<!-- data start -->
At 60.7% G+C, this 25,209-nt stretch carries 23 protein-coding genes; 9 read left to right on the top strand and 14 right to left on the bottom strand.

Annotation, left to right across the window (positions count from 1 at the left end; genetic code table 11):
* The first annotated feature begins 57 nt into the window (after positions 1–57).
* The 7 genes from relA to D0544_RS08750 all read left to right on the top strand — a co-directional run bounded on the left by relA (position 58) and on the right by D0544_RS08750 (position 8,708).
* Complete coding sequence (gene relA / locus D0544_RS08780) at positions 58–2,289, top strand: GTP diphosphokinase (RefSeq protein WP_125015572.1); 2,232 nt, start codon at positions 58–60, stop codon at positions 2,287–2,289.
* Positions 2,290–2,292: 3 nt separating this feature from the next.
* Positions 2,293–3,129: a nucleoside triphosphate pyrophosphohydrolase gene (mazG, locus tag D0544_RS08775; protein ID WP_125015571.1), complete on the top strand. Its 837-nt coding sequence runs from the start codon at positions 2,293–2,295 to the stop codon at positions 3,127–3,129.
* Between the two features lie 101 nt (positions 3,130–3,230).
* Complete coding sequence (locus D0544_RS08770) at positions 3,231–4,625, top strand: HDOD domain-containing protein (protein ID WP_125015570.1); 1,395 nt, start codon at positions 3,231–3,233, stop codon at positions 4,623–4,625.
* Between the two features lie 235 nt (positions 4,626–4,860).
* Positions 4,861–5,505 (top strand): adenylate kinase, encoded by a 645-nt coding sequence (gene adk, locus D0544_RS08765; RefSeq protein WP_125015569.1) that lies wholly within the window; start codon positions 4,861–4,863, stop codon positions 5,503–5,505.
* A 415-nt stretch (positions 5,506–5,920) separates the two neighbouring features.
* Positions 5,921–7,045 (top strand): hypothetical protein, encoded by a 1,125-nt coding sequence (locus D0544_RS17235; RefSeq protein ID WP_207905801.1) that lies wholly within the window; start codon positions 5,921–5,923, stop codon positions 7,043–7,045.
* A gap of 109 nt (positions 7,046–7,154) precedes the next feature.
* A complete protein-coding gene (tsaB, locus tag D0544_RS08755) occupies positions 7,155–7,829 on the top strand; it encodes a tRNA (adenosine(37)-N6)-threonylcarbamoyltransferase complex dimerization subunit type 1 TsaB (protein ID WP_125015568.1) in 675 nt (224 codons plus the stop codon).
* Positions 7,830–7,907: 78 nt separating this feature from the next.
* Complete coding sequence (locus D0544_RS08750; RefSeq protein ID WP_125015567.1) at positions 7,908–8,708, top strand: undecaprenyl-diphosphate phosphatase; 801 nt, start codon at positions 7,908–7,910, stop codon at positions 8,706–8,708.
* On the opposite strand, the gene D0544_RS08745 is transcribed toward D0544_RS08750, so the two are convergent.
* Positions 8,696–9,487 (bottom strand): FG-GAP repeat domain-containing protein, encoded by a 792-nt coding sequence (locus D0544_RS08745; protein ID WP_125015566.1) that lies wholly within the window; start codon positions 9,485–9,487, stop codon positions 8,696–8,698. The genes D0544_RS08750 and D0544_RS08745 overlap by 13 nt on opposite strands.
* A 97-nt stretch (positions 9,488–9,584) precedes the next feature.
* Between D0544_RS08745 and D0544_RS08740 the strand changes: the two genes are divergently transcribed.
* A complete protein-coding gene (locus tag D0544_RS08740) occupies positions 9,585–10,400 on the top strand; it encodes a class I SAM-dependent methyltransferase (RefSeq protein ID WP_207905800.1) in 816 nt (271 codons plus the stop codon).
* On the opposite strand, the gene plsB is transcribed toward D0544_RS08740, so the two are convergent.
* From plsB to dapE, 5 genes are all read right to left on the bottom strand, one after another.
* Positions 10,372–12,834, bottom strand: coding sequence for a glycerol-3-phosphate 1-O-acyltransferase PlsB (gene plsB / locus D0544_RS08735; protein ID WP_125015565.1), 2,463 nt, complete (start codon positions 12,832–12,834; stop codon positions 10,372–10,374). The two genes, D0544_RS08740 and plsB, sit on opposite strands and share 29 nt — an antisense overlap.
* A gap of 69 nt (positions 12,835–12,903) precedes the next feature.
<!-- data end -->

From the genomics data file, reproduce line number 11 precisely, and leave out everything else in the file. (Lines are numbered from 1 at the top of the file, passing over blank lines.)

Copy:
* Positions 4,861–5,505 (top strand): adenylate kinase, encoded by a 645-nt coding sequence (gene adk, locus D0544_RS08765; RefSeq protein WP_125015569.1) that lies wholly within the window; start codon positions 4,861–4,863, stop codon positions 5,503–5,505.